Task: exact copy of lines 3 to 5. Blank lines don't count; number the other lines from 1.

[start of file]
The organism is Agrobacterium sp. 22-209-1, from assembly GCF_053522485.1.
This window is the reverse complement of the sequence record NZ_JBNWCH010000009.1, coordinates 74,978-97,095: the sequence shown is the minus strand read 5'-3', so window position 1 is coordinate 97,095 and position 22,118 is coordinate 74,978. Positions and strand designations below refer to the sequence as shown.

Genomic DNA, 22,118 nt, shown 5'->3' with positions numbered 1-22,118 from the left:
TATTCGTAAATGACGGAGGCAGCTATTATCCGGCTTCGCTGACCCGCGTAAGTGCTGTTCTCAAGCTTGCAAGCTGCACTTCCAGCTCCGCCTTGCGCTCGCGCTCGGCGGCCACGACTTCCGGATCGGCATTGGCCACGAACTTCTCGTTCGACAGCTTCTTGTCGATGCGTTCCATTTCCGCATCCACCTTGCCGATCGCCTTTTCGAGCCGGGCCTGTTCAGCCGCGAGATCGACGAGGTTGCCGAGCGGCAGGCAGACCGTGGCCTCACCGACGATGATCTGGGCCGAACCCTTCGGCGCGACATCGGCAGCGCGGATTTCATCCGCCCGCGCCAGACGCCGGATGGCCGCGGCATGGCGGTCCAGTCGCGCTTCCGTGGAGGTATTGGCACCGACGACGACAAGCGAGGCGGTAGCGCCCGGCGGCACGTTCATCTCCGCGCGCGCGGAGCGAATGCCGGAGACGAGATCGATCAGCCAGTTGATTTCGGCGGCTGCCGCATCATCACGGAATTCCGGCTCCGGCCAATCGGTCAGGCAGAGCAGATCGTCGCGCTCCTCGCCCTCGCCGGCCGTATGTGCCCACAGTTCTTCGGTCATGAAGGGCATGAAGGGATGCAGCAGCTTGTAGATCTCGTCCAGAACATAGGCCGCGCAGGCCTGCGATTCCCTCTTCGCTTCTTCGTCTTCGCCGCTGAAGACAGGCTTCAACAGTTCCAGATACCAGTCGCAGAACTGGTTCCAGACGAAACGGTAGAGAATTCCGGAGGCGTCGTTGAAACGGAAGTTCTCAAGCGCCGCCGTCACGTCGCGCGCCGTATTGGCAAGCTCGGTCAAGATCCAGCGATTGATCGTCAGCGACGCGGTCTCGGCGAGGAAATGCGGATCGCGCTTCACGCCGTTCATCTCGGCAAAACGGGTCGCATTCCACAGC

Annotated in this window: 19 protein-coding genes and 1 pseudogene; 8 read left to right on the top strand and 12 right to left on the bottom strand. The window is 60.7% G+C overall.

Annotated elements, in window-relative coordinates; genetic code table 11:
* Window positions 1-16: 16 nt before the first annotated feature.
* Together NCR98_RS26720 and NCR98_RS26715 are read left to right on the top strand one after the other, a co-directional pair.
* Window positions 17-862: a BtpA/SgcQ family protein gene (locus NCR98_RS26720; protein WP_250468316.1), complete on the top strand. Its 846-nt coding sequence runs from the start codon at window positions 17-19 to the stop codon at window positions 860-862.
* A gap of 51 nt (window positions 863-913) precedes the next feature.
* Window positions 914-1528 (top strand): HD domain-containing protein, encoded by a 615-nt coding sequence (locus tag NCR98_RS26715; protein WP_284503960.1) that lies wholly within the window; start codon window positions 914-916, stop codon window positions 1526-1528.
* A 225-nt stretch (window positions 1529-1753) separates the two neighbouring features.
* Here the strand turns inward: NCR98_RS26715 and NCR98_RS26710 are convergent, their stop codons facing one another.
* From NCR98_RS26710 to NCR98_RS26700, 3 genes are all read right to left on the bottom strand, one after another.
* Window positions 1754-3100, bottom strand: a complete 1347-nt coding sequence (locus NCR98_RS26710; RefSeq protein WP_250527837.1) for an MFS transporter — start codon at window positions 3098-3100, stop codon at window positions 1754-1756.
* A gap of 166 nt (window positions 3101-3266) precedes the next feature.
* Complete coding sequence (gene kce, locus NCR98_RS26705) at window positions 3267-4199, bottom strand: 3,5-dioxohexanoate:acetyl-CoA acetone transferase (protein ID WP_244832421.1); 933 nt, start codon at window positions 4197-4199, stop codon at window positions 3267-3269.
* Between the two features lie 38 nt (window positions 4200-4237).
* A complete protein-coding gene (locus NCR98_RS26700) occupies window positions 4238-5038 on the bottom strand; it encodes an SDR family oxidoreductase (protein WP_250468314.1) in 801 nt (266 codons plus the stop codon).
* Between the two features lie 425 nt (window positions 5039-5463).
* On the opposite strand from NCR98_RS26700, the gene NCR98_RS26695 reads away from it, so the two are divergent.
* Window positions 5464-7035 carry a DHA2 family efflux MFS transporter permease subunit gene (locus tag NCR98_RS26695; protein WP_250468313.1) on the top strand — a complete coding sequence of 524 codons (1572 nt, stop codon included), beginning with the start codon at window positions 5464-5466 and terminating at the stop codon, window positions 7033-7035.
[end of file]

Genomic DNA, 22,118 nt, shown 5'->3' with positions numbered 1-22,118 from the left:
TATTCGTAAATGACGGAGGCAGCTATTATCCGGCTTCGCTGACCCGCGTAAGTGCTGTTCTCAAGCTTGCAAGCTGCACTTCCAGCTCCGCCTTGCGCTCGCGCTCGGCGGCCACGACTTCCGGATCGGCATTGGCCACGAACTTCTCGTTCGACAGCTTCTTGTCGATGCGTTCCATTTCCGCATCCACCTTGCCGATCGCCTTTTCGAGCCGGGCCTGTTCAGCCGCGAGATCGACGAGGTTGCCGAGCGGCAGGCAGACCGTGGCCTCACCGACGATGATCTGGGCCGAACCCTTCGGCGCGACATCGGCAGCGCGGATTTCATCCGCCCGCGCCAGACGCCGGATGGCCGCGGCATGGCGGTCCAGTCGCGCTTCCGTGGAGGTATTGGCACCGACGACGACAAGCGAGGCGGTAGCGCCCGGCGGCACGTTCATCTCCGCGCGCGCGGAGCGAATGCCGGAGACGAGATCGATCAGCCAGTTGATTTCGGCGGCTGCCGCATCATCACGGAATTCCGGCTCCGGCCAATCGGTCAGGCAGAGCAGATCGTCGCGCTCCTCGCCCTCGCCGGCCGTATGTGCCCACAGTTCTTCGGTCATGAAGGGCATGAAGGGATGCAGCAGCTTGTAGATCTCGTCCAGAACATAGGCCGCGCAGGCCTGCGATTCCCTCTTCGCTTCTTCGTCTTCGCCGCTGAAGACAGGCTTCAACAGTTCCAGATACCAGTCGCAGAACTGGTTCCAGACGAAACGGTAGAGAATTCCGGAGGCGTCGTTGAAACGGAAGTTCTCAAGCGCCGCCGTCACGTCGCGCGCCGTATTGGCAAGCTCGGTCAAGATCCAGCGATTGATCGTCAGCGACGCGGTCTCGGCGAGGAAATGCGGATCGCGCTTCACGCCGTTCATCTCGGCAAAACGGGTCGCATTCCACAGC

Annotated in this window: 19 protein-coding genes and 1 pseudogene; 8 read left to right on the top strand and 12 right to left on the bottom strand. The window is 60.7% G+C overall.